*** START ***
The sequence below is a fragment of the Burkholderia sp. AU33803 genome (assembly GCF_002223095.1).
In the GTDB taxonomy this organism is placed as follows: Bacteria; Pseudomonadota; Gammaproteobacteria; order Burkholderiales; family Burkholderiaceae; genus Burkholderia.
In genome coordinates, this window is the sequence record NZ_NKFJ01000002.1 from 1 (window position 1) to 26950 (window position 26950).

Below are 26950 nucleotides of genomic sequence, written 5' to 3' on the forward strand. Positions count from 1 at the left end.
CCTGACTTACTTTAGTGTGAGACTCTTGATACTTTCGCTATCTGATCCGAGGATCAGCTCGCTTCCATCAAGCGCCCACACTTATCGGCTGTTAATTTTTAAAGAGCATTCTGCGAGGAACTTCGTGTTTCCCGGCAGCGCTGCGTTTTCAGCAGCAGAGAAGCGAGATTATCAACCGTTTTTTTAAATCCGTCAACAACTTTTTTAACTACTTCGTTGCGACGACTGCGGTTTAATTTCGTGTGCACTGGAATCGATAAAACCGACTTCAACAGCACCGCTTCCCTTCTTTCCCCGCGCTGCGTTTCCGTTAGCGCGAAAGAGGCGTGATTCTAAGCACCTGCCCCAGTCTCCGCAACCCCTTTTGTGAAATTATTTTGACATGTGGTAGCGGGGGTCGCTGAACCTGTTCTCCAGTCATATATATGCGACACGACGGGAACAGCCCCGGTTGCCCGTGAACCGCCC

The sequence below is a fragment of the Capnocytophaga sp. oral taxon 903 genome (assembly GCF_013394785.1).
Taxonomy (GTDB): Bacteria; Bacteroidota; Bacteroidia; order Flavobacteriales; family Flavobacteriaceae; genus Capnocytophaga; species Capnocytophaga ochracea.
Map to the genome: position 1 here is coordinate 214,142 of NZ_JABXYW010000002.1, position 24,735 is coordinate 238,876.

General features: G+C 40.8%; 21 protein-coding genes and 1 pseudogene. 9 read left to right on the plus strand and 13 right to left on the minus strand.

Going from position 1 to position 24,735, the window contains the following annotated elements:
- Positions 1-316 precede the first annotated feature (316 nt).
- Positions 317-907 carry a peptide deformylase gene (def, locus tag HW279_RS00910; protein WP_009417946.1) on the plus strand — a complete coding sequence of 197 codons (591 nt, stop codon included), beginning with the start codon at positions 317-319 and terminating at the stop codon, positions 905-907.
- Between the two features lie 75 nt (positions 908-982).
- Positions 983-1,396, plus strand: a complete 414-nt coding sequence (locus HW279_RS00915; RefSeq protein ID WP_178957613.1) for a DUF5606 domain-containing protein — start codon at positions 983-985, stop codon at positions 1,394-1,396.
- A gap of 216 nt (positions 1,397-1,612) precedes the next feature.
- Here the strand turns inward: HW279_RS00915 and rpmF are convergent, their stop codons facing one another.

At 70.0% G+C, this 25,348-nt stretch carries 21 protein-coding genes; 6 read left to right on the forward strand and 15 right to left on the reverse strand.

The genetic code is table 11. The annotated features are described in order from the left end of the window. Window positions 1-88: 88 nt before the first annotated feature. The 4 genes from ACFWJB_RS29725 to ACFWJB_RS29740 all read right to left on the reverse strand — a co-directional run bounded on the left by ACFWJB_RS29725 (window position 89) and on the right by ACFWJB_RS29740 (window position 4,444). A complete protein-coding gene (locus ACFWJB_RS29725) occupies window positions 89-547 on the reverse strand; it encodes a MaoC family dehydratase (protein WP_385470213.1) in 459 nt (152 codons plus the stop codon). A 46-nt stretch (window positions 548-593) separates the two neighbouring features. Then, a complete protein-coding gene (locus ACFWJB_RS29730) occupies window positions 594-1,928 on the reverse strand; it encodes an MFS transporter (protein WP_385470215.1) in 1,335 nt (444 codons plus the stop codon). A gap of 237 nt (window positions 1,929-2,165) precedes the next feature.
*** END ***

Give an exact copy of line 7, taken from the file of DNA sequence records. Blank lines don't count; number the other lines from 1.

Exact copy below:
Taxonomy (GTDB): Bacteria; Bacteroidota; Bacteroidia; order Flavobacteriales; family Flavobacteriaceae; genus Capnocytophaga; species Capnocytophaga ochracea.